Breakfast Briefing, 3.6.2017: About those tweets...

President Donald Trump drove a week's worth of news this Saturday and Sunday by accusing his predecessor of spying on him on Saturday morning.

About those tweets…
It’s usually the ill-advised late night or very early morning tweets that get most people in trouble. However, President Donald Trump is clearly not most people. The president’s Saturday morning tweet-storm accusing President Barack Obama of wiretapping him drove the news cycle throughout the weekend, culminating in another bombshell report that FBI Director James Comey asked the Justice Department to refute Trump’s claims but was denied. New York Times: A conspiracy theory's journey from talk radio to Trump's Twitter. Axios: All of Trump's Saturday tweets since taking office.

How the White House sold Trump’s theory
The Trump administration hasn’t provided any proof of the president’s wiretapping claims. It released a statement on Sunday morning asking Congress to look into the matter as part of an investigation into Russia’s meddling in the 2016 presidential election, then said it wouldn’t comment again until the investigation ends. Right on cue, White House Press Secretary Sean Spicer tweeted additional comments about the matter and Deputy Press Secretary Sarah Sanders tried to defend Trump’s tweets on ABC News.

The White House vs. the Fourth Estate
Washington Post: Inside Trump’s fury: The president rages at leaks, setbacks, and accusations; Maggie Haberman: Trump is frustrated aides didn’t defend him more strongly on Sunday shows; New CNN/ORC poll: Two-thirds say Trump team’s connections to Russia should be investigated; Wall Street Journal: Trump attacks are big business for PR firms.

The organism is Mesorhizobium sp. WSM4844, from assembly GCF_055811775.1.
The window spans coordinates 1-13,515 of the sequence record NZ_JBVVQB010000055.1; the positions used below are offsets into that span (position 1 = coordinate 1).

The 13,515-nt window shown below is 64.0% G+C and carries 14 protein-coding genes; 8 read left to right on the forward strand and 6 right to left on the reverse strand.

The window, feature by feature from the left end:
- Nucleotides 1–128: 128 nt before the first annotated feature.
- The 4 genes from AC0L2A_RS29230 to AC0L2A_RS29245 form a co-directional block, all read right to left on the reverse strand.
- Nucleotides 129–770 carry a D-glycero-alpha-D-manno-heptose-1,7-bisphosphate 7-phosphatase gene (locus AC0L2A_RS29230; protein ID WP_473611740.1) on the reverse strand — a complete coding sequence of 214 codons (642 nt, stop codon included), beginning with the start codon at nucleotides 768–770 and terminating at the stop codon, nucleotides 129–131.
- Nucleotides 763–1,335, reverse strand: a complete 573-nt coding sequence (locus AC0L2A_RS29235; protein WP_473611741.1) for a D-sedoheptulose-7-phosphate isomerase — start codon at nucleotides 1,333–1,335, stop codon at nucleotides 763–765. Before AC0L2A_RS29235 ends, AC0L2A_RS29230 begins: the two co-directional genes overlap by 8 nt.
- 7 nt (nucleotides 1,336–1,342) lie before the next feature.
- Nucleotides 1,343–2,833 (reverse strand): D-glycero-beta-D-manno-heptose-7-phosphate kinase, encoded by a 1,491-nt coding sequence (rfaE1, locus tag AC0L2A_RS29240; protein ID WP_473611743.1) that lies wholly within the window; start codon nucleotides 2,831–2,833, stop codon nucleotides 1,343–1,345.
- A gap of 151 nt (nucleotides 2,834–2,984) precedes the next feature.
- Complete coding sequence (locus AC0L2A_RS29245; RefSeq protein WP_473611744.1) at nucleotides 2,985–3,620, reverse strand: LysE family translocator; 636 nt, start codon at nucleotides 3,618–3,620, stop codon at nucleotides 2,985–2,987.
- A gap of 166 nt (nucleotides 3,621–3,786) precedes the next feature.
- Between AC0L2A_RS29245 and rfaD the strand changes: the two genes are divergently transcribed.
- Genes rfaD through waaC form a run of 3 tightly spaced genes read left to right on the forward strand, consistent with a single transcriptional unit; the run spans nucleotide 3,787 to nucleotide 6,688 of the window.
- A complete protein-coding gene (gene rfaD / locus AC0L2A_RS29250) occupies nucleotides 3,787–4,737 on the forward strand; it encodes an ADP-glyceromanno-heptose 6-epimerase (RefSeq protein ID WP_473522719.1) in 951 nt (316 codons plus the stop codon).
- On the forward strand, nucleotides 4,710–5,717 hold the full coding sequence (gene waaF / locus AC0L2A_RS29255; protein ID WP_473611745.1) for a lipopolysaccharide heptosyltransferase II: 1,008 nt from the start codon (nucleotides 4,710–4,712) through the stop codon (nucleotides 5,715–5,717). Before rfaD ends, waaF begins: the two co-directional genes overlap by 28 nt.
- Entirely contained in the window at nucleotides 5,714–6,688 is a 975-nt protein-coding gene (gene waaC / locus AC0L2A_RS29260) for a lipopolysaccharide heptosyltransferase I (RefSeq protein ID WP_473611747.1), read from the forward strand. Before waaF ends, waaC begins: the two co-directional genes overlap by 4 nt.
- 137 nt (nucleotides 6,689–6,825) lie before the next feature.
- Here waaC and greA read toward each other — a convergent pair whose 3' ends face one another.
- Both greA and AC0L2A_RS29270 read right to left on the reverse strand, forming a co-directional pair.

What to watch on Monday: Travel ban, take two
The Trump administration is expected to roll out the second version of its travel ban halting immigration from several Muslim-majority countries after pushing the reboot back a week to enjoy the mostly positive reviews of Trump’s address to a joint session of Congress. The second version of the executive order will not include Iraq, according to Reuters.

Kalanick looks for executive help amid latest crisis
Uber is reportedly searching for a top executive to serve as CEO Travis Kalanick’s number two as it tries to rebound from several crises, the latest of which was a Friday revelation in The New York Times that the company uses a technique called "Greyball" to avoid authorities who have opposed the platform. Uber employees are heading for the exits in droves, according to the Financial Times.

Defense Department investigates Marine nude-photo-sharing claims
The Pentagon is looking into reports that Marines shared nude photos of their female counterparts, taken without their knowledge, on a closed Facebook page. The images, disseminated through the Marines United page, have been taken down.

Facebook tests ‘dislike’ button, sort of
And finally, if you’re the sort of person who believes Facebook is just too positive a place and could use a bit more cynicism, your wishes may be coming true—on Facebook Messenger anyway. The social network is testing a "dislike" button, but only on its chat platform, according to TechCrunch. It’s also rolling out a "disputed" tag for blatantly false news stories.

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